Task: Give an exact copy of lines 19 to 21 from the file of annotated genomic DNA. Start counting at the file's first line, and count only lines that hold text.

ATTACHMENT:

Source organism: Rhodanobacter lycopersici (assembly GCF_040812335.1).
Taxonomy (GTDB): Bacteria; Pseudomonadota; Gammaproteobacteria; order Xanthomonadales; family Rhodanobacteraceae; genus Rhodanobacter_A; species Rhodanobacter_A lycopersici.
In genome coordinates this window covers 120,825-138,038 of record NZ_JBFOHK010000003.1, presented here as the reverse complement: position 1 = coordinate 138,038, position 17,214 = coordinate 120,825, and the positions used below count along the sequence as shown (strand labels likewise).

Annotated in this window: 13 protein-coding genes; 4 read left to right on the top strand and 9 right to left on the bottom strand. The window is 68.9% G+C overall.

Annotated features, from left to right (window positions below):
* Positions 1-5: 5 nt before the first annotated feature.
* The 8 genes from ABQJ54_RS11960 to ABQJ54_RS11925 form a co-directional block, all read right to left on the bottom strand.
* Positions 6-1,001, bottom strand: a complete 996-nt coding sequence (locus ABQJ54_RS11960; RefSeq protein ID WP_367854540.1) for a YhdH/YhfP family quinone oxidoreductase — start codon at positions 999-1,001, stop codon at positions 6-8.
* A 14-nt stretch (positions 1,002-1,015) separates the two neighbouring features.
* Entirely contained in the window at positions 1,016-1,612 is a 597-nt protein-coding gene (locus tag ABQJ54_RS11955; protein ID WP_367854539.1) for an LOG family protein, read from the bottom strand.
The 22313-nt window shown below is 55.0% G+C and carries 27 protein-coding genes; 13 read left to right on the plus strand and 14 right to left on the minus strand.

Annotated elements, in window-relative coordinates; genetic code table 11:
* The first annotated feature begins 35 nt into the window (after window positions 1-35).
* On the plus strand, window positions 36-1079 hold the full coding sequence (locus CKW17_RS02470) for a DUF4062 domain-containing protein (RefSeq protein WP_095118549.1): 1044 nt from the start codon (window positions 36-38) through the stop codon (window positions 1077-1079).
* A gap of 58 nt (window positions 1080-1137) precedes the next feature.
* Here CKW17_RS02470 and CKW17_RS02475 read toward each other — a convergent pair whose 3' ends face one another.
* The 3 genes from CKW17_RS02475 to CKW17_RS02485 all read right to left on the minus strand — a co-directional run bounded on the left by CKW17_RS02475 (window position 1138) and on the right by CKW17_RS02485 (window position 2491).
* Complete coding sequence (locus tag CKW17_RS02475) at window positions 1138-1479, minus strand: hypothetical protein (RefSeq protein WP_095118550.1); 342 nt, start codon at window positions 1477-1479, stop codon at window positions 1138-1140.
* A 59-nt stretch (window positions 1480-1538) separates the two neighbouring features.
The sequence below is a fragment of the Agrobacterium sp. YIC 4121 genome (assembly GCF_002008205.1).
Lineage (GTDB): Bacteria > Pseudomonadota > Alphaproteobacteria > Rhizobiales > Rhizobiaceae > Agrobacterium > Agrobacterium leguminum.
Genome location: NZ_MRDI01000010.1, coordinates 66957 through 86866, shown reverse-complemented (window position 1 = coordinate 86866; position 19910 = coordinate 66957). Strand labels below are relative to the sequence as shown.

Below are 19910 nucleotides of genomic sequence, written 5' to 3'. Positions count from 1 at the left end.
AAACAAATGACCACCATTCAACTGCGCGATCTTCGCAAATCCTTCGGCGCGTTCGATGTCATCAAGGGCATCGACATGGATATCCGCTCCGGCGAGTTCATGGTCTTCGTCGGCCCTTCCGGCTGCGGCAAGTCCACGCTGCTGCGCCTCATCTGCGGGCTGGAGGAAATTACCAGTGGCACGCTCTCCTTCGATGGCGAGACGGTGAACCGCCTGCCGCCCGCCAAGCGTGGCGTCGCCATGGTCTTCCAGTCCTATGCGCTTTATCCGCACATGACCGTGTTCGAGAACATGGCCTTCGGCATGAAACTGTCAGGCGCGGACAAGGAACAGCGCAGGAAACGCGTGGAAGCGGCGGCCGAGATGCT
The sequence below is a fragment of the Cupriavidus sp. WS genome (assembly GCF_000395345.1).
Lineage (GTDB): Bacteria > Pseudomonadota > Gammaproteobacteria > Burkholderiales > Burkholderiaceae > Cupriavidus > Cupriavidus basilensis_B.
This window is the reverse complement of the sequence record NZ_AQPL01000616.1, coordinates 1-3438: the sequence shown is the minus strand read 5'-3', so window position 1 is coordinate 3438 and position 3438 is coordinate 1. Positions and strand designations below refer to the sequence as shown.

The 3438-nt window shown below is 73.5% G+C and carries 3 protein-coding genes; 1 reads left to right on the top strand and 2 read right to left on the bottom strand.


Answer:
* A 59-nt stretch (window positions 1480-1538) separates the two neighbouring features.
The sequence below is a fragment of the Agrobacterium sp. YIC 4121 genome (assembly GCF_002008205.1).
Lineage (GTDB): Bacteria > Pseudomonadota > Alphaproteobacteria > Rhizobiales > Rhizobiaceae > Agrobacterium > Agrobacterium leguminum.